What strange bedfellows the internet can make, to be sure. A short while ago I wrote a piece which mentioned Stephen Fry and the Incredible String Band (though not particularly in connection with each other).https://backwatersman.wordpress.com/2009/05/01/stephen-fry-reggie-perrin-and-the-mirrour-of-time/
Over the past week I’ve noticed that more than one person has been directed to this blog because they’ve searched for SF and ISB. Why would this be, I wondered – had the ISB recorded a song about SF? had it been revealed that the infant SF was one of the children on the cover of the Hangman’s Beautiful Daughter? Eventually I do the sensible thing and Google this combination myself and all is revealed. Reviewing the new iPhone in last week’s Guardian SF has written –
“Voice Control is as simple as can be imagined: “Play songs by The Incredible String Band” you say and sure enough it does.”
Now this is all very well, but I can see it causing problems when I’m ON THE TRAIN. How would my fellow passengers react if I suddenly issued the command “Play songs by The Incredible String Band”? Alert the “Train Manager” and have me removed at the next station? Whip a mouth organ out of an inside pocket and give me a wheezing rendition of “A very cellular song”? All the way to London? No, it just won’t do.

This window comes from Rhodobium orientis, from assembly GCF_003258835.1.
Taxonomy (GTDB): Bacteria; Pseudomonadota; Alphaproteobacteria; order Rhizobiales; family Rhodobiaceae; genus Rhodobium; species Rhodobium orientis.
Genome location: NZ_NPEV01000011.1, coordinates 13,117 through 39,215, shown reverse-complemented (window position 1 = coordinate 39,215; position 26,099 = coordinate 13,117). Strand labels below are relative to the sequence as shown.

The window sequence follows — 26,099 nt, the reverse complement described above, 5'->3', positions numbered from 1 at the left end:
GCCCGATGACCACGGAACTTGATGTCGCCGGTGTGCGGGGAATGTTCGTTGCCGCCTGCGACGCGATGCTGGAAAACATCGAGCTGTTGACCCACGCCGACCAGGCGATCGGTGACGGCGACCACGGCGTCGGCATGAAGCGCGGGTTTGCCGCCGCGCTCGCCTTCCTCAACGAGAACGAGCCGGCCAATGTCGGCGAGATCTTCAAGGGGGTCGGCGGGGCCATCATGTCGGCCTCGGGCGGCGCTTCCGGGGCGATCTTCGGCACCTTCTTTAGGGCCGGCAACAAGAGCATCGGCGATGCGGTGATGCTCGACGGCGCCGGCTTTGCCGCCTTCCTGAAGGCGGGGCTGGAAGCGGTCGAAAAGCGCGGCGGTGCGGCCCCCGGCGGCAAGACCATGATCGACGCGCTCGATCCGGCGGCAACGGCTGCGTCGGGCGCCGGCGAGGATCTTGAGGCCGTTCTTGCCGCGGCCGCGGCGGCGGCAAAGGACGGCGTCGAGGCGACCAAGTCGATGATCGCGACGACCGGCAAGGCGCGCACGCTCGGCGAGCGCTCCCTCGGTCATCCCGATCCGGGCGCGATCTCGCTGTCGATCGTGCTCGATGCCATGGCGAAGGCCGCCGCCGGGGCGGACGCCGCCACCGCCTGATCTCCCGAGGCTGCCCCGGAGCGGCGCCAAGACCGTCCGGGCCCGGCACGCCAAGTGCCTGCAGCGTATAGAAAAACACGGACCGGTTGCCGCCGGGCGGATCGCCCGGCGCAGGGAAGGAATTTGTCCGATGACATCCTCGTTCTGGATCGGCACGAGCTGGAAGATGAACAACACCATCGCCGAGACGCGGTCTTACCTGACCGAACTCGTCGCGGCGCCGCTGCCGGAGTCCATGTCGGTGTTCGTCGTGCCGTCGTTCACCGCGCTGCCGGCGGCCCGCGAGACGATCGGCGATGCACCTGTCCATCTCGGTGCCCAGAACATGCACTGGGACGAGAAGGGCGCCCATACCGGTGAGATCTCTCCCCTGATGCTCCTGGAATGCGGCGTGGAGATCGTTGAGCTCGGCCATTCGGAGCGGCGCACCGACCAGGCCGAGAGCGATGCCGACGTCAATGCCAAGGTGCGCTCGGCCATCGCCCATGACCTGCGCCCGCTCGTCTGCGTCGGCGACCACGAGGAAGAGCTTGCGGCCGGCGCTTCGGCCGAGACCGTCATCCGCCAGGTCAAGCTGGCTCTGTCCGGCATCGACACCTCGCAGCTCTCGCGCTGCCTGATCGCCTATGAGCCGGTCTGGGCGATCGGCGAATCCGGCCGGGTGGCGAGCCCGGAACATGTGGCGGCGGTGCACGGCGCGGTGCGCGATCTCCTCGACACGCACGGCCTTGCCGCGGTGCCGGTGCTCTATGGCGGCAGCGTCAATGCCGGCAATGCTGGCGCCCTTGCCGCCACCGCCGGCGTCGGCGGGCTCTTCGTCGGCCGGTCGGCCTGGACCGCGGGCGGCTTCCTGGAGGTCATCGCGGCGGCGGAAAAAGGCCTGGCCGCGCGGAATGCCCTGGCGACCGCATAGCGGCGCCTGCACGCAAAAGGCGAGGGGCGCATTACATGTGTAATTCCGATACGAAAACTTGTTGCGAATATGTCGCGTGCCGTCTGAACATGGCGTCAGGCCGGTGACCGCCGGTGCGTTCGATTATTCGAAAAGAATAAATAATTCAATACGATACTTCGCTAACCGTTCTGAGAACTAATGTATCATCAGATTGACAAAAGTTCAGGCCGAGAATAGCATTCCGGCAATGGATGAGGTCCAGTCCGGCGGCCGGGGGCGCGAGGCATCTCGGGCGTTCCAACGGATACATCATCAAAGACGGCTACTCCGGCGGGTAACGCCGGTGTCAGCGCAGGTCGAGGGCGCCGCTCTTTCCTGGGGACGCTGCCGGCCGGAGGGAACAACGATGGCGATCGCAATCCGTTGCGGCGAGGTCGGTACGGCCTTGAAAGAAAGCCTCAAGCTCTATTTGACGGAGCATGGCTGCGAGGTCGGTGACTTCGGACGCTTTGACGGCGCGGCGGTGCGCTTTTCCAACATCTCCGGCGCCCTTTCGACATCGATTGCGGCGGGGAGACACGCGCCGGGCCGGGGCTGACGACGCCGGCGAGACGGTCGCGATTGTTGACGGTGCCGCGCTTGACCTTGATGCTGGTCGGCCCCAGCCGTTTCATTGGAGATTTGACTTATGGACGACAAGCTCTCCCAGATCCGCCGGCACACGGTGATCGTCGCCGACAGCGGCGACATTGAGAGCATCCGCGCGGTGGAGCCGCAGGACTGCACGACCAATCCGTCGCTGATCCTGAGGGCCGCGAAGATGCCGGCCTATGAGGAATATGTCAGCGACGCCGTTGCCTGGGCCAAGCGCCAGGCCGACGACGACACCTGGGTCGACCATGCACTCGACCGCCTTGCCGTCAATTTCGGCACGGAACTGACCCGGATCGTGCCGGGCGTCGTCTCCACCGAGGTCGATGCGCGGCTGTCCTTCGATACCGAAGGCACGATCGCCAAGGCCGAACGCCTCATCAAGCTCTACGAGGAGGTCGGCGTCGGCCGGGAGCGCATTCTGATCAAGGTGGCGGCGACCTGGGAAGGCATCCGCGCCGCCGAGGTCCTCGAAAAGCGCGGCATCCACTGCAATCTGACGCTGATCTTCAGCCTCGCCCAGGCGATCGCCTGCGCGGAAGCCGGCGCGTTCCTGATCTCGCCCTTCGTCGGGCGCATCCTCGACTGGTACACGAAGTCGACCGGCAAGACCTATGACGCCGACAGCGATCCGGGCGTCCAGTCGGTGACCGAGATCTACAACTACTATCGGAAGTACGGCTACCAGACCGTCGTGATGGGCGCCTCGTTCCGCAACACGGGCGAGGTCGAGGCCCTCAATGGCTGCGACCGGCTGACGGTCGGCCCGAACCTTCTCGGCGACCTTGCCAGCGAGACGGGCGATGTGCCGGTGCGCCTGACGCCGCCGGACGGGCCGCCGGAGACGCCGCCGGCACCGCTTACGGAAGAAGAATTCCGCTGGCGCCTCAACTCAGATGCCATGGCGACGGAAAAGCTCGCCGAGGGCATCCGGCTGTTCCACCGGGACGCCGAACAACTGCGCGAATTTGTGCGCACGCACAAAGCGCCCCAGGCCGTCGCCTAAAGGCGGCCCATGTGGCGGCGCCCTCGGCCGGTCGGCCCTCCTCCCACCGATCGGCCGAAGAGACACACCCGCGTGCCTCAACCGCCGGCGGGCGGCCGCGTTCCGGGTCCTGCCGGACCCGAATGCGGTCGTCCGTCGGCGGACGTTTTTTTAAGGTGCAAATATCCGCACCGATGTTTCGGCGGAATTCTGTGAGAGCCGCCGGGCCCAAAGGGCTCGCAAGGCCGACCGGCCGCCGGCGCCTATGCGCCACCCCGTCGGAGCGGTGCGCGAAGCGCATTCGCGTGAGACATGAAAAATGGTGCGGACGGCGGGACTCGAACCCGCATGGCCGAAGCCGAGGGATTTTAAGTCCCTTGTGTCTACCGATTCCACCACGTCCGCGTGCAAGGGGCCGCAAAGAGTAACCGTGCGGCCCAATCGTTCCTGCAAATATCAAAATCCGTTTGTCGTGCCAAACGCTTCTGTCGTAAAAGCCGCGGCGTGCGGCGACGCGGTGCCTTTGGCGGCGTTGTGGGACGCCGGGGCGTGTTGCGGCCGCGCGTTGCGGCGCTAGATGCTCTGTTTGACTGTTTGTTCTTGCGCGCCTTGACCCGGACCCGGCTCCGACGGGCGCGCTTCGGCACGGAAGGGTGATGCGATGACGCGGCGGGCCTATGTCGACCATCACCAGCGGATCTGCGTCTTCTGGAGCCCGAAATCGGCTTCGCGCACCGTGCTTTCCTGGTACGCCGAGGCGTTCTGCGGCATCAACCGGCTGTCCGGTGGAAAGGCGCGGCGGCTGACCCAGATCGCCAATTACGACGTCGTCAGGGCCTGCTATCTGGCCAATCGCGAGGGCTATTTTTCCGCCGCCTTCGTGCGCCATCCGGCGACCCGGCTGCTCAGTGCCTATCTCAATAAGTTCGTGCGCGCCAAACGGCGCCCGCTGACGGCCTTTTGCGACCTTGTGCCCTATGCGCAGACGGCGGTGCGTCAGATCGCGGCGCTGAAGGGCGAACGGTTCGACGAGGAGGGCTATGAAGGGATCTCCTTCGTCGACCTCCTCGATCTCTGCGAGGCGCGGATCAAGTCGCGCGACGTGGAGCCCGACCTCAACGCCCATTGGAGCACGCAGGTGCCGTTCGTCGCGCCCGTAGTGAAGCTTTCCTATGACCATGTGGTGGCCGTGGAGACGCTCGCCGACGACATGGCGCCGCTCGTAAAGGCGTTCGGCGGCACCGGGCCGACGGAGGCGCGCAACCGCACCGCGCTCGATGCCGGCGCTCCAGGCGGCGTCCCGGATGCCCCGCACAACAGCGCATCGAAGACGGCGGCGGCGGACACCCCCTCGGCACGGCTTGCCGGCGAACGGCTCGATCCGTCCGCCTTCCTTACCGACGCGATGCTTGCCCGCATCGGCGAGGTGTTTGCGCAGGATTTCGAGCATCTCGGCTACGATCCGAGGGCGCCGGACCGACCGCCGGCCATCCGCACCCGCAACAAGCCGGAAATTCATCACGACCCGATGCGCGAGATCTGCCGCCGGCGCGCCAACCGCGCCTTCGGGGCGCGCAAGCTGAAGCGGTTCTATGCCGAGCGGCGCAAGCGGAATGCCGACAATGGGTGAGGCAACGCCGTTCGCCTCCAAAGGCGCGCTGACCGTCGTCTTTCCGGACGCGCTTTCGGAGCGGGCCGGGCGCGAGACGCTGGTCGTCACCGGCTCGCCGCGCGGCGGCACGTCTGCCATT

And my point is? Well I’m not sure exactly, except to wonder whether there is any combination of subjects so unusual and personal to myself that no-one would ever think of Googling it.
Try this. I bought my first ISB record (Hangman’s BD) in – I think – 1988, when I was living in Stoke Newington. This was also about the time I bought my first Walkman. One evening I was walking up to an off-licence on the Woodberry Down Estate to buy fresh supplies of Thunderbird Wine (a fairly vile type of fortified wine that I’d briefly developed a taste for) and crossing the New River (actually a canal), listening to HBD on my Walkman I saw a large group of Hasidic Jews from the Lubavitcher community in Stamford Hill celebrating some ceremony that involved lining up on either side of the water and wailing (as seen at the Wailing Wall).
So – not every time I listen to HBD, but sometimes – I picture men with side-locks and long black coats performing this mysterious ritual and feel the sweet, aromatic kick of the Thunderbird.
What chance of anyone Googling this, I wonder?